16. The method as set forth in claim 15, further comprising using the client to listen at the first multicast address to receive boot information.
17. The method as set forth in claim 15, wherein using a first boot server process on the network to determine whether other boot negotiation server processes on the network are using a first multicast address further comprises causing the first boot server process to transmit a conflict query to the other boot negotiation server processes over the computer network.
18. A pre-boot address management method for configuring a file server process on a computer network to send boot information to a client, comprising:
causing a first boot server process on the computer network to select a first multicast address;
using the first boot server process to send a query packet to other boot negotiation server processes on the computer network to determine whether the first multicast address is being used to provide information different from the boot information; and
using the first boot server process to notify the file server process that the client will be requesting boot information at the first multicast address if the first multicast address is not being used to provide information different from the boot information;
wherein the first boot server negotiation process and the file server process are located on separate machines.
19. The pre-boot address management method as set forth in claim 18, wherein a response to the query packet is received by the first boot server process if the first multicast address is being used to provide information different from the boot information.
20. The pre-boot address management method as set forth in claim 18, wherein the first server process selects a different multicast address if the first multicast address is being used to provide information different from the boot information.
Description
BACKGROUND OF THE INVENTION

[0001] 1. Field of the Invention

[0002] The present invention relates in general to computer networks and more particularly to a multicast address management protocol for a computer network that resolves multicast addressing conflicts prior to booting of a client.

[0003] 2. Related Art

[0004] Computer networks are widespread and vitally important to a multitude of diverse enterprises (such as business, university and government organizations). In general, a computer network is two or more computers (or associated devices) that are connected by communication facilities. A computer network may include a server, which is a computer that provides shared resources to users of the network, and a client system, which is a plurality of computers that access the shared network resources provided by the server using the communication facilities. One type of computer network is an intranet. An intranet is a limited network that usually is accessible only by authorized users. An authorized user accesses an intranet server using a client computer and may use the client to request and receive data located on the server.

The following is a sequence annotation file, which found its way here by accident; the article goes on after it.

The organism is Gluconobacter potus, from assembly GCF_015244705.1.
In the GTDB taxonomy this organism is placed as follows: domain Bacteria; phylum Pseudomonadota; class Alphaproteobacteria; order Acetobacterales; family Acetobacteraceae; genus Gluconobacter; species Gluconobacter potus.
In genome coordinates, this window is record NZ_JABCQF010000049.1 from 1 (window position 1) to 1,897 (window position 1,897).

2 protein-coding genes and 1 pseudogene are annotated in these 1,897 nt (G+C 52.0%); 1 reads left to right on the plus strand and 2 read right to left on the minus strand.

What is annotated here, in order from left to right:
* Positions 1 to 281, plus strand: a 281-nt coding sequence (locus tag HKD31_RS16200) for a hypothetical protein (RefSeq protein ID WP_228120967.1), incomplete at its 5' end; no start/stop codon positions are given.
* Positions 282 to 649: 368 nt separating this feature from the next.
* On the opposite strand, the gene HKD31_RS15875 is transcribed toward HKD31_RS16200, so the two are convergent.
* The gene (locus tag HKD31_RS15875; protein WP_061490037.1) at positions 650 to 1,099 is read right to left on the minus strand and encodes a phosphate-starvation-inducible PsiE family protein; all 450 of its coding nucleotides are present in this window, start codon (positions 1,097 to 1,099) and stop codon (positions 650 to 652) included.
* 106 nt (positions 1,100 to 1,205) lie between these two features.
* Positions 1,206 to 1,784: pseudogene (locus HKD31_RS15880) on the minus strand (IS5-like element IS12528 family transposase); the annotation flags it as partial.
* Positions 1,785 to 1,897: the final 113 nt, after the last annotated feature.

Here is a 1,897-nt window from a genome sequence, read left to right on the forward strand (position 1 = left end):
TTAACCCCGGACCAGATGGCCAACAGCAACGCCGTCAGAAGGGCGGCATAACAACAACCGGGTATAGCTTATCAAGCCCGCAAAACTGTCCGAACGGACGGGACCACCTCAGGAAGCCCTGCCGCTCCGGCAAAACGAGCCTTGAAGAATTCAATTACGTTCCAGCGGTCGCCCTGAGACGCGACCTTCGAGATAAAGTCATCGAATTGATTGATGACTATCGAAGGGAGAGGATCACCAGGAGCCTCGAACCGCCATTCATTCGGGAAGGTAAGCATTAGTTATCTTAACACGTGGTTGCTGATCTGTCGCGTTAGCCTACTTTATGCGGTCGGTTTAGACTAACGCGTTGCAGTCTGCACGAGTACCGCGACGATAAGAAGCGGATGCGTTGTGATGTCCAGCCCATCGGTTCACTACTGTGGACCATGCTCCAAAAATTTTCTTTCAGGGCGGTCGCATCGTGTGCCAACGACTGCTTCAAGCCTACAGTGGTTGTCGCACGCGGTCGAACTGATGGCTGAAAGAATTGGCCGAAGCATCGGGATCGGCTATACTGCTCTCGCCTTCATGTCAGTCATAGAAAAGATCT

[0005] Each client on the intranet may be capable of using different operating systems. The operating system that will be used by a client is determined prior to starting up (or booting) of the client. Once the operating system has been determined the client begins the process of booting by first obtaining the necessary operating system files from a file server process on the intranet. This process of obtaining the necessary files is called pre-boot. In general, during the pre-boot process a client determines a desired operating system that it will use, obtains a network address, obtains a multicast address, and listens at that multicast address for boot information containing the desired operating system files to be multicast. Once the client obtains the desired operating system files the client can begin booting. After booting, the client will be using the operating system corresponding to the operating system files that were multicast to the client at the multicast address. Multicasting is the transmission of information over the intranet to a select group of clients, such as those clients listening at a certain multicast address. Using multicasting, instead of a file server process transmitting boot information to one client at a time, the boot information may be transmitted to multiple clients simultaneously.

[0006] The pre-boot process begins when the client computer connected to the intranet is switched on. Firmware on the client begins negotiating with an addressing server process to obtain a network address for the client on the intranet. This network address informs other devices on the intranet where to find the client. One type of addressing server process is a Dynamic Host Configuration Protocol (DHCP) server process. When a client negotiates with a DHCP server process the client makes a request and receives an Internet Protocol (IP) address. This IP address gives the client a location on the intranet and tells other on the intranet where to find the client.

[0007] Once the client has obtained a network address (such as an IP address), the pre-boot process continues with the client making a request to a boot negotiation server process for a multicast address. The request contains the IP address of the client and the type of operating system that the client wants to use. The boot negotiation server process determines at which multicast address the boot information for the desired operating system is being multicast. This multicast address is then transmitted to the client. Once the multicast address corresponding to the boot information desired by the client has been obtained, the client then goes to the multicast address listens for the boot information. This boot information is multicast by a file server process to any clients that are listening at that particular multicast address.